Analysis Of “The Notebook” By Nicholas Sparks
The novel “The Notebook” is written by the author Nicholas Sparks. The romantic story mainly focuses on two main characters who are Noah and Allie who have a summer fling and later come together after being separated for fourteen years. This love story is a description of the events which occur after the two separate, how they get back together and get married. It also shows how they spend their old age in a retirement home. Some opine that this novel is way more tragic because, in the end, Allie forgets who Noah is because of Alzheimer’s. Others suggest that it is a perfect love story of a couple who lose and find their love since Allie leaves Noah, finds him, and they get married and have children. Nevertheless, the book is a catastrophic story since it does not have an ever happy ending which is noticed by the literary devices, Allie’s sickness, and the secondary characters.
To begin with, there are many convincing arguments which refer to the novel as a hopeful work because of the symbolism. Such as the title of chapter twelve, “winter for two” (153), the two in the title symbolizes that Noah and Allie are united before obstacles. Following winter comes spring which represents the rebirth of love between the two as she sometimes remembers him. One can also argue that as aged Noah remembers watching the sunset with Allie, he notices, “[…] day and night […]; There cannot be one without the other […]” (176). This signifies the two cannot exist without each other, are and always will be together even in the future lives. In the re-incarnation letter, Noah writes, “[…] our souls are connected” (122), which represents the couple’s souls are forever linked to each other in every life and that they are one. Some lines in Whitman’s poem attribute to the fact that this story is hopeful as he states, “[…] thy free flight […]” (11). This line implies freedom of souls after the death of the protagonists. If one examines the achievements the couples make, like they accomplish their dreams; Noah’s to travel, buy the house, and Allie’s to paint hence she ends up becoming a famous painter. The two have four children, who sometimes come to visit them. The off springs act as a legacy in the world of the duo. Also, there is a sense of immortality through the works of art, photos, letters and, their house in New Bern. Additionally, Noah gets to marry the lady of his dreams even after fourteen years and he spends forty-nine years with her which denotes to a successful and happy marriage. Finally, the miracles of love like Allie comes across a newspaper article which shows the address of Noah’s house thus she goes to visit him and they eventually get together. In the last chapter, as Noah walks towards his wife’s room he feels himself becoming strong and young with passion in his heart making him a youth temporarily. Allie remembers Noah twice despite her Alzheimer’s disease; first, when they have dinner together and also towards the end of the book the duo make love. All in all, such hopeful opinions appear persuasive at first glance.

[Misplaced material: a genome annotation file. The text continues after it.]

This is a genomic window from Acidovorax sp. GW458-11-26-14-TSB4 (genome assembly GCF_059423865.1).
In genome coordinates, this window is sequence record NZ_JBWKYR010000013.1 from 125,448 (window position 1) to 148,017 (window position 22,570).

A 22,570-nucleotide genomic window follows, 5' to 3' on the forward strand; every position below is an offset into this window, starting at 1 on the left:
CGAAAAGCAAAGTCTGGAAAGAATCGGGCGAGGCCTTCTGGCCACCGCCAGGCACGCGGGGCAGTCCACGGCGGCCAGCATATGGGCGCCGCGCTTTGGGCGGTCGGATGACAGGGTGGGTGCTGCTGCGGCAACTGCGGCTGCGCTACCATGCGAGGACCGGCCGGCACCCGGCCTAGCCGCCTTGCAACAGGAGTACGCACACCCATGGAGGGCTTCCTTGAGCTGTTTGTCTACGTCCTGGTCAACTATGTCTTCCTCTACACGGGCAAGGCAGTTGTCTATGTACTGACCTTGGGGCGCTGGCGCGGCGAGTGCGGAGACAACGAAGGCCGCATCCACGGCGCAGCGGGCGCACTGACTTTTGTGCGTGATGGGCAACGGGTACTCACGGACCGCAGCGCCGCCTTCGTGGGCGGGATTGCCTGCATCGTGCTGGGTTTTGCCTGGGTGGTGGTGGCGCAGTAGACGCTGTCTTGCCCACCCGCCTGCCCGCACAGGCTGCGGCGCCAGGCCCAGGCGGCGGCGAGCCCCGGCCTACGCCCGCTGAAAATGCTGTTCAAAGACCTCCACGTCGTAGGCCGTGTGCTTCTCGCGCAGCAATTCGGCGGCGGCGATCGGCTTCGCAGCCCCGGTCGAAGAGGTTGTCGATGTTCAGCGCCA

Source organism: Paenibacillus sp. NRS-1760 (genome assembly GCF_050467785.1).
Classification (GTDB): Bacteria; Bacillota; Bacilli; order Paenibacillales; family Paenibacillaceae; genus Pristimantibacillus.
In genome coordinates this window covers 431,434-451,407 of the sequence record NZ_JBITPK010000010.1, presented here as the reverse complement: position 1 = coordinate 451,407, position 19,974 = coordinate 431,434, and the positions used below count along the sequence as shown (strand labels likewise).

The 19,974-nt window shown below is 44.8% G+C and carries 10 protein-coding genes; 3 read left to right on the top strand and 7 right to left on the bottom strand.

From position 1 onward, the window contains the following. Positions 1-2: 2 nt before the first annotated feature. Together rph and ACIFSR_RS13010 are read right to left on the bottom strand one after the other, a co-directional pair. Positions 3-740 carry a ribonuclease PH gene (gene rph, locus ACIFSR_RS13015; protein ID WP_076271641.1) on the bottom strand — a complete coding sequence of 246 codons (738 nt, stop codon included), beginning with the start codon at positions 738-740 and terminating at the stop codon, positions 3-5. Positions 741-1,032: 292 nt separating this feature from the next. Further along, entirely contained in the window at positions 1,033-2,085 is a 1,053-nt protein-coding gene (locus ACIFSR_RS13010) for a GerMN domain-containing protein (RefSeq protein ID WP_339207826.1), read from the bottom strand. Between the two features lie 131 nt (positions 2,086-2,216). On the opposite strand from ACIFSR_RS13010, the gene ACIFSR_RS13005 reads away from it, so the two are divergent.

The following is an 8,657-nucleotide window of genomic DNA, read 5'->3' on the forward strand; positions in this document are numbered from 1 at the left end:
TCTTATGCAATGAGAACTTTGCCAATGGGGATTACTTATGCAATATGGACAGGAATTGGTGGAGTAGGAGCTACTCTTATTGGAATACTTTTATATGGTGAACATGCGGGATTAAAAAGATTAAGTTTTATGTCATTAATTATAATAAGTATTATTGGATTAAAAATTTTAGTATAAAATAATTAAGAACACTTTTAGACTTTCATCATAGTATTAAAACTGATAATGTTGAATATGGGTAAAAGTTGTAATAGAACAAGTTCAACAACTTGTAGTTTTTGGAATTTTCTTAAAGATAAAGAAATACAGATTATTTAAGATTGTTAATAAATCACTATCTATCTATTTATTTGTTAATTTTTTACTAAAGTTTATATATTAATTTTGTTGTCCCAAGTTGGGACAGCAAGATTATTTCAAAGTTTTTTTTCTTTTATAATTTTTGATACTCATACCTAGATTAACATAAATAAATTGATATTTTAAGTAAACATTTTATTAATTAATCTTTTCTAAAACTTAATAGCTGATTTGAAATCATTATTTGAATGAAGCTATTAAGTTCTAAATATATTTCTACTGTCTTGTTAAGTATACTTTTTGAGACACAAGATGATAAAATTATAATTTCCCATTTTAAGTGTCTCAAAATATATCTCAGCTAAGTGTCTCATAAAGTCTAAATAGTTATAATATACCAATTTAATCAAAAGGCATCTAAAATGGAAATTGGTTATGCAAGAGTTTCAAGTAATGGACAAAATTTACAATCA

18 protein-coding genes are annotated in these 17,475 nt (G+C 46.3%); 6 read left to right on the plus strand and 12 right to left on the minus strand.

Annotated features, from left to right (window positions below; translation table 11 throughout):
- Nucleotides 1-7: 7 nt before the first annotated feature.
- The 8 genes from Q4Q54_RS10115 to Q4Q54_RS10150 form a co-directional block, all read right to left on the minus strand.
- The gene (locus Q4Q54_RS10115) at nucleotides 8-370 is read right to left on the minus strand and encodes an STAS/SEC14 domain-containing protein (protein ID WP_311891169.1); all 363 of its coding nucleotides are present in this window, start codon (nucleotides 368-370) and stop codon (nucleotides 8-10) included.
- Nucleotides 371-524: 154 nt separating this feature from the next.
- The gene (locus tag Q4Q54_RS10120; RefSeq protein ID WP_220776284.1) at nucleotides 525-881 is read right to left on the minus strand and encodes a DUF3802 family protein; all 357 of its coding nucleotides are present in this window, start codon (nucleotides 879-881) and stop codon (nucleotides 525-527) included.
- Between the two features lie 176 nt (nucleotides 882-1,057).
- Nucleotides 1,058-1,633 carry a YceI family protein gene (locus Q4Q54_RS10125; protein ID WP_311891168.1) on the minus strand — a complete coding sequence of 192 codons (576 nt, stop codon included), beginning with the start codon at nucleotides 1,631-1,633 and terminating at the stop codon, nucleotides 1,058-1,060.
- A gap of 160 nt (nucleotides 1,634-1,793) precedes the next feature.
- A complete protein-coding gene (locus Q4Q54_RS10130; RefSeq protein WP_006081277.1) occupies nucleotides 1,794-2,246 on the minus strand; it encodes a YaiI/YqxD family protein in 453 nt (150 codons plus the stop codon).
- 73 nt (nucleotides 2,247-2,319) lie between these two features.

Nevertheless, a more in-depth analysis of some literary devices demonstrates this work by Sparks is tragic. For example, the heading of chapter twelve “winter for two” (153), winter is cold and the end of year represents the end of Noah and Allie’s relationship due to the latter’s Alzheimer’s and imminent death. In addition to that, Noah recalls seeing the sunset with his wife, he notes, “[…] yet they cannot exist at the same time” (176). This denotes the two cannot spend time together as it is seen that they do not sleep together at night because of Allie’s disease which might make her think she is being raped because she does not remember her husband. Whitman’s poem where he states, “[…] night […] death […]” (11), displays the end of everything between the protagonists as death is final. Lastly, some metaphors in the reincarnation letter like Noah mentions, “[…] hurts so much to separate […]” (121) are no longer together since Allie leaves New Bern after the summer and does not reply to the letters that Noah sends to her. Indeed, some literary devices in the book demonstrate the gloominess in the novel.